I never said they did it for fun or sport or even that it is the norm. What is the norm is police brutality, against citizens of all color. I didn't focus my attention there because I wanted to stay in this narrow line of questioning, but we agree. As far as there being an "epidemic" of police murdering black people, I don't see it, but there is a number of murders committed by police that a society should not accept, and a number of brutal acts by police a society should not accept. This isn't even a strictly moral stance, it's an effectiveness stance. Many institutions lose all effectiveness when trust in them is gone, the police are one of them.
We fundamentally disagree about whether someone can be killed for an alleged crime, but I don't think that's a stance I'll talk you back from.
What I will say is, I agree, being a police officer is an incredibly difficult and stressful job. But, you know what is also stressful? Having a gun pointed at you. I've watched many videos of people being shot just because they are visibly scared shitless of the guns pointed at them and therefore fail to obey instructions because they are under enormous amounts of duress. You know what the difference between a citizen scared shitless of a police officer wielding deadly force and a police officer? One is trained in deescalation (or should be), one has a civic and professional responsibility to control their emotions and reactions, one is wielding a weapon already that can snuff a life out in an instant. The other isn't.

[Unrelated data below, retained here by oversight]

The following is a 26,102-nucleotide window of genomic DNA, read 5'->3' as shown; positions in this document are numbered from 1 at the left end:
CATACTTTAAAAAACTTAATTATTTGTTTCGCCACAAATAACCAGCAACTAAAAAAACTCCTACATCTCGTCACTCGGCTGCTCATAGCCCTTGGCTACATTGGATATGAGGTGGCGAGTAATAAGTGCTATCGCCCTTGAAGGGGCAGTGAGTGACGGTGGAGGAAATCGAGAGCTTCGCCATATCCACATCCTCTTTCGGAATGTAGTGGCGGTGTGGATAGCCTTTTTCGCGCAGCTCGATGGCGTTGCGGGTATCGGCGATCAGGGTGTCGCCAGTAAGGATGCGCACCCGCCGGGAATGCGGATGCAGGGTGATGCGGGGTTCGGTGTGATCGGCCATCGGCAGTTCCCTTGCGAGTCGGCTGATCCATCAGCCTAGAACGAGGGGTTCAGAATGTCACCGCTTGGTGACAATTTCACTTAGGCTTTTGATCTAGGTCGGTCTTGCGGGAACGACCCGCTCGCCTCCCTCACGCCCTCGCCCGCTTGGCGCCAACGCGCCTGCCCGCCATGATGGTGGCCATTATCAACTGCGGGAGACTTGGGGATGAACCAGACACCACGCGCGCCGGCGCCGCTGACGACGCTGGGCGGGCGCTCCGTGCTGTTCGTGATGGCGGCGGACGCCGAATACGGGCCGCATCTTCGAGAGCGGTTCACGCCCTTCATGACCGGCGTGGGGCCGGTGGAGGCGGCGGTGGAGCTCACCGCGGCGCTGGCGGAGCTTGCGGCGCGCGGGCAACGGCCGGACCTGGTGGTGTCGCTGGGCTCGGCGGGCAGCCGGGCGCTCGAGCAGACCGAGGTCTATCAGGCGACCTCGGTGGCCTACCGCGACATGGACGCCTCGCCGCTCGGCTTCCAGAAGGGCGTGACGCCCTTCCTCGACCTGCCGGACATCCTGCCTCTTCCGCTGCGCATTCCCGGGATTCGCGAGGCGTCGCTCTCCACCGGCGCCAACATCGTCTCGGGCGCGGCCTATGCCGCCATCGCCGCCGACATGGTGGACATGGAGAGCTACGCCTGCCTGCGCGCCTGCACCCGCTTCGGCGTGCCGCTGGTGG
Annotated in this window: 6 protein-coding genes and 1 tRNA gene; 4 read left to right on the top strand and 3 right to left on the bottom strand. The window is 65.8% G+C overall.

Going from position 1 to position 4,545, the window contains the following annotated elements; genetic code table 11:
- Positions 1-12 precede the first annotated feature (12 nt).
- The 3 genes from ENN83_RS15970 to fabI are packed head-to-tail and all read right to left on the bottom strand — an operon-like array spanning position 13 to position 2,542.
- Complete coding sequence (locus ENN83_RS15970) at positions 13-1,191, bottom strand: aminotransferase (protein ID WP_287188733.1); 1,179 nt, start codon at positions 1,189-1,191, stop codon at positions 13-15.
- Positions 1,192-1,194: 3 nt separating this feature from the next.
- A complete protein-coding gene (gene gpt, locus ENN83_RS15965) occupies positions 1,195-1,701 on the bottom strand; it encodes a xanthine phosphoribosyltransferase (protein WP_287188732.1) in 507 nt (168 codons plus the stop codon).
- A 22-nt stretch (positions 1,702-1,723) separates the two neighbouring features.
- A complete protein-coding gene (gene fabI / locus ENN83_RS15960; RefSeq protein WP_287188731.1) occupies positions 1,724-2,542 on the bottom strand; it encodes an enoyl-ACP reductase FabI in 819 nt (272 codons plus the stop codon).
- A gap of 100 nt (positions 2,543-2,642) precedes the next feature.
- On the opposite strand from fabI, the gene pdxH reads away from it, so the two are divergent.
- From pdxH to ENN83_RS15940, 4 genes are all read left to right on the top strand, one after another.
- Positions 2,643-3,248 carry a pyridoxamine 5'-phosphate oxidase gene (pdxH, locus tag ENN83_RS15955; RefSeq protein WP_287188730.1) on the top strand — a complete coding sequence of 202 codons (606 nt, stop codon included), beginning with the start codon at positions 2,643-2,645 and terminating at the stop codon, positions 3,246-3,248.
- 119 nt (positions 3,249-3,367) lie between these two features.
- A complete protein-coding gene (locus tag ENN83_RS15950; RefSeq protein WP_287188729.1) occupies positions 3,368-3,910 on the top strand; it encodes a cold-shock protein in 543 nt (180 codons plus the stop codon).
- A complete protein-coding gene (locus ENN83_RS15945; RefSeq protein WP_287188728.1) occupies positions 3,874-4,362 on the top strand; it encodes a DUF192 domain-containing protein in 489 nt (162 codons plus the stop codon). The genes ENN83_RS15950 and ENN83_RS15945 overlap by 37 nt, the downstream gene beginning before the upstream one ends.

I think there is also an enormous discrepancy between when a police officer actually deems the drawing of a weapon necessary based on race. I remember as a kid watching videos that were meant to be comedies of naked violent white men literally assaulting cops, and people laughing it off. That shit still happens. I would still be pissed if the police were shooting the naked white guy, but there would be far less room to blame it on race.
I'm kinda rambling, so sorry about that, but one statistic that I think really captures to some degree what both of us are talking about: 1/5 police feel near constant frustration or anger, and this anger is directed at citizens they police. Workplace frustration is normal, but it's deadly when it happens to police and breeds a sort of callousness that may not make murder fun, but makes murder easier.
I recently wrote a short piece about this. First, you're not alone, nearly half of the population doesn't trust the police. The police have an image problem they are utterly unmotivated and refuse to address, instead they blame it on others.
And I agree, we are never going to get a perfect police force, but we aren't even close to trying to have one. Perfection should be the goal, but knowing we can only do our best. THis is not our best:
1. Of the 50 states, only 16 require de-escalation training, of those 16, only 10 set a minimum hours requirement, with the highest minimum being 4 hours per year (good job, Massachusetts?)